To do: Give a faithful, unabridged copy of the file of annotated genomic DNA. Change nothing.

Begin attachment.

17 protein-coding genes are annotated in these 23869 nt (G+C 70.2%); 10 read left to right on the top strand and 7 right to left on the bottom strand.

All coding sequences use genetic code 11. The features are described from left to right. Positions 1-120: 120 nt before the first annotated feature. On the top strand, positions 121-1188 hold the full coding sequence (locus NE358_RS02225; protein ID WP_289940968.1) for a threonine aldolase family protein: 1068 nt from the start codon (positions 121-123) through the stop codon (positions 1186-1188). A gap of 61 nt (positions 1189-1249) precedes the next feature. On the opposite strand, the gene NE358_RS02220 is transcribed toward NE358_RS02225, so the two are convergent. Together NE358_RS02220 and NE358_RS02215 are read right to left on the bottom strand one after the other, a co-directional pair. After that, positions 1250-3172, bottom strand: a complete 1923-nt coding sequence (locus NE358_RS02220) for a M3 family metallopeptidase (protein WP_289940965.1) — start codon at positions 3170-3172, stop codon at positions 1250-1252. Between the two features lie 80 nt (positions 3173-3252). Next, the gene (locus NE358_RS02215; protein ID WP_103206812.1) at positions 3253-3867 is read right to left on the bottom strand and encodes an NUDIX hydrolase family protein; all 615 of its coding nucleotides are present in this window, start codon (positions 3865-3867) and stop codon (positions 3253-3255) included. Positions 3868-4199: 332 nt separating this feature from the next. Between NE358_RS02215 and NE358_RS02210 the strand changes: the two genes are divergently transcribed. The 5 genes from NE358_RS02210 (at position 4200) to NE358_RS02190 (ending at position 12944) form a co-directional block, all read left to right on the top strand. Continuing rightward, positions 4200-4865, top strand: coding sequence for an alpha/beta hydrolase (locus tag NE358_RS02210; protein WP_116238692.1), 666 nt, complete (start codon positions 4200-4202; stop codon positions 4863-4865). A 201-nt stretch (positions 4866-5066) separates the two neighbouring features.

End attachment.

17 protein-coding genes are annotated in these 23869 nt (G+C 70.2%); 10 read left to right on the top strand and 7 right to left on the bottom strand.

All coding sequences use genetic code 11. The features are described from left to right. Positions 1-120: 120 nt before the first annotated feature. On the top strand, positions 121-1188 hold the full coding sequence (locus NE358_RS02225; protein ID WP_289940968.1) for a threonine aldolase family protein: 1068 nt from the start codon (positions 121-123) through the stop codon (positions 1186-1188). A gap of 61 nt (positions 1189-1249) precedes the next feature. On the opposite strand, the gene NE358_RS02220 is transcribed toward NE358_RS02225, so the two are convergent. Together NE358_RS02220 and NE358_RS02215 are read right to left on the bottom strand one after the other, a co-directional pair. After that, positions 1250-3172, bottom strand: a complete 1923-nt coding sequence (locus NE358_RS02220) for a M3 family metallopeptidase (protein WP_289940965.1) — start codon at positions 3170-3172, stop codon at positions 1250-1252. Between the two features lie 80 nt (positions 3173-3252). Next, the gene (locus NE358_RS02215; protein ID WP_103206812.1) at positions 3253-3867 is read right to left on the bottom strand and encodes an NUDIX hydrolase family protein; all 615 of its coding nucleotides are present in this window, start codon (positions 3865-3867) and stop codon (positions 3253-3255) included. Positions 3868-4199: 332 nt separating this feature from the next. Between NE358_RS02215 and NE358_RS02210 the strand changes: the two genes are divergently transcribed. The 5 genes from NE358_RS02210 (at position 4200) to NE358_RS02190 (ending at position 12944) form a co-directional block, all read left to right on the top strand. Continuing rightward, positions 4200-4865, top strand: coding sequence for an alpha/beta hydrolase (locus tag NE358_RS02210; protein WP_116238692.1), 666 nt, complete (start codon positions 4200-4202; stop codon positions 4863-4865). A 201-nt stretch (positions 4866-5066) separates the two neighbouring features.